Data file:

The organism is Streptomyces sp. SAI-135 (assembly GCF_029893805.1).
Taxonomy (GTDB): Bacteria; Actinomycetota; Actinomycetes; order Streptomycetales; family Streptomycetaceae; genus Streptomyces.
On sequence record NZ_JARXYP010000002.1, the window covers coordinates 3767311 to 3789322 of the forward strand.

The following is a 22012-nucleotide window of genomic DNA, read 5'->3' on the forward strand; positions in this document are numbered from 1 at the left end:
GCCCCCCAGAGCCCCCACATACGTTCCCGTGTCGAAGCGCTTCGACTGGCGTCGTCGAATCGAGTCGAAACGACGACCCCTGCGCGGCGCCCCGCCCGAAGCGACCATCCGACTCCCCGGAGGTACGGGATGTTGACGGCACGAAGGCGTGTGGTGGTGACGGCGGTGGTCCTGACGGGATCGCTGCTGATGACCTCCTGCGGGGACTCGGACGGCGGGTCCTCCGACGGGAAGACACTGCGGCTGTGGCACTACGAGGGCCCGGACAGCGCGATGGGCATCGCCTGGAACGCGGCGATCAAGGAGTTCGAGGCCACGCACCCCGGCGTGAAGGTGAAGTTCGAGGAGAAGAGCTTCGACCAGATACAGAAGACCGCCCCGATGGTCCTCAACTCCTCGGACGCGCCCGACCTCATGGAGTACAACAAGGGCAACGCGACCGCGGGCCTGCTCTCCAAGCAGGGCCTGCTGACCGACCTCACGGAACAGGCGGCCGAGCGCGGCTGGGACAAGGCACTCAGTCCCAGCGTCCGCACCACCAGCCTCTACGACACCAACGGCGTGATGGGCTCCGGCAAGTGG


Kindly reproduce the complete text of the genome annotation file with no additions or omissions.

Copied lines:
The organism is Streptomyces sp. SAI-135 (assembly GCF_029893805.1).
Taxonomy (GTDB): Bacteria; Actinomycetota; Actinomycetes; order Streptomycetales; family Streptomycetaceae; genus Streptomyces.
On sequence record NZ_JARXYP010000002.1, the window covers coordinates 3767311 to 3789322 of the forward strand.

The following is a 22012-nucleotide window of genomic DNA, read 5'->3' on the forward strand; positions in this document are numbered from 1 at the left end:
GCCCCCCAGAGCCCCCACATACGTTCCCGTGTCGAAGCGCTTCGACTGGCGTCGTCGAATCGAGTCGAAACGACGACCCCTGCGCGGCGCCCCGCCCGAAGCGACCATCCGACTCCCCGGAGGTACGGGATGTTGACGGCACGAAGGCGTGTGGTGGTGACGGCGGTGGTCCTGACGGGATCGCTGCTGATGACCTCCTGCGGGGACTCGGACGGCGGGTCCTCCGACGGGAAGACACTGCGGCTGTGGCACTACGAGGGCCCGGACAGCGCGATGGGCATCGCCTGGAACGCGGCGATCAAGGAGTTCGAGGCCACGCACCCCGGCGTGAAGGTGAAGTTCGAGGAGAAGAGCTTCGACCAGATACAGAAGACCGCCCCGATGGTCCTCAACTCCTCGGACGCGCCCGACCTCATGGAGTACAACAAGGGCAACGCGACCGCGGGCCTGCTCTCCAAGCAGGGCCTGCTGACCGACCTCACGGAACAGGCGGCCGAGCGCGGCTGGGACAAGGCACTCAGTCCCAGCGTCCGCACCACCAGCCTCTACGACACCAACGGCGTGATGGGCTCCGGCAAGTGG